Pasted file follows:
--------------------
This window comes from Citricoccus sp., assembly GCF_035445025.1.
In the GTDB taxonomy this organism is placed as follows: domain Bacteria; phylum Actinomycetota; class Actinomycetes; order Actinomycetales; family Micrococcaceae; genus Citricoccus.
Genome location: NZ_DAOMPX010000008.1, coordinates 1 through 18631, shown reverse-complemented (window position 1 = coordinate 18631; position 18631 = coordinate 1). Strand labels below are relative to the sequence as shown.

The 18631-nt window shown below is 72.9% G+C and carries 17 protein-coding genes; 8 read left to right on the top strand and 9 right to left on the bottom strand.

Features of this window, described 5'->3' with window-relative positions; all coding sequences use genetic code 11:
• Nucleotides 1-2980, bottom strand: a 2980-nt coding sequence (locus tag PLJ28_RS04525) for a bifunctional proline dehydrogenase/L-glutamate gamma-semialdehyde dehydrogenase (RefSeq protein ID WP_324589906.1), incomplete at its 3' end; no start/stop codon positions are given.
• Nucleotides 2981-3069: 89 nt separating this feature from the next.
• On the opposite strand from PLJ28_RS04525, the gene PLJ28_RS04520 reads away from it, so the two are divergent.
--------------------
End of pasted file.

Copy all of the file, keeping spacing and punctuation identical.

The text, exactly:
This window comes from Citricoccus sp., assembly GCF_035445025.1.
In the GTDB taxonomy this organism is placed as follows: domain Bacteria; phylum Actinomycetota; class Actinomycetes; order Actinomycetales; family Micrococcaceae; genus Citricoccus.
Genome location: NZ_DAOMPX010000008.1, coordinates 1 through 18631, shown reverse-complemented (window position 1 = coordinate 18631; position 18631 = coordinate 1). Strand labels below are relative to the sequence as shown.

The 18631-nt window shown below is 72.9% G+C and carries 17 protein-coding genes; 8 read left to right on the top strand and 9 right to left on the bottom strand.

Features of this window, described 5'->3' with window-relative positions; all coding sequences use genetic code 11:
• Nucleotides 1-2980, bottom strand: a 2980-nt coding sequence (locus tag PLJ28_RS04525) for a bifunctional proline dehydrogenase/L-glutamate gamma-semialdehyde dehydrogenase (RefSeq protein ID WP_324589906.1), incomplete at its 3' end; no start/stop codon positions are given.
• Nucleotides 2981-3069: 89 nt separating this feature from the next.
• On the opposite strand from PLJ28_RS04525, the gene PLJ28_RS04520 reads away from it, so the two are divergent.